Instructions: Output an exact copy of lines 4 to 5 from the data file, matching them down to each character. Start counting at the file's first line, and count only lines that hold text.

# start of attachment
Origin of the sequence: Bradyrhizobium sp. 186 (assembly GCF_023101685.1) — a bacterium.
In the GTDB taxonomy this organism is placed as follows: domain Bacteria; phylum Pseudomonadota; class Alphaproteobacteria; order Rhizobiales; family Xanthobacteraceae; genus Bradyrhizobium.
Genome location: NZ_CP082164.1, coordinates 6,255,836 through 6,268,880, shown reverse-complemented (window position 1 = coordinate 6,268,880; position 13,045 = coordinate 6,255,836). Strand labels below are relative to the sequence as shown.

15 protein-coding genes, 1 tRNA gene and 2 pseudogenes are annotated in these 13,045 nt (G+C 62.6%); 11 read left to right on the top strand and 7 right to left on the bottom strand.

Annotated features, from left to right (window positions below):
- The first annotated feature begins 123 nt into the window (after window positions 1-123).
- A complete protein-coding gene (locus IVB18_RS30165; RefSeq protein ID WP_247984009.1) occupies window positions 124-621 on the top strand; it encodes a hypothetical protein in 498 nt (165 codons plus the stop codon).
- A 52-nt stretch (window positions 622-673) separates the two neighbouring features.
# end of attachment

15 protein-coding genes, 1 tRNA gene and 2 pseudogenes are annotated in these 13,045 nt (G+C 62.6%); 11 read left to right on the top strand and 7 right to left on the bottom strand.

Annotated features, from left to right (window positions below):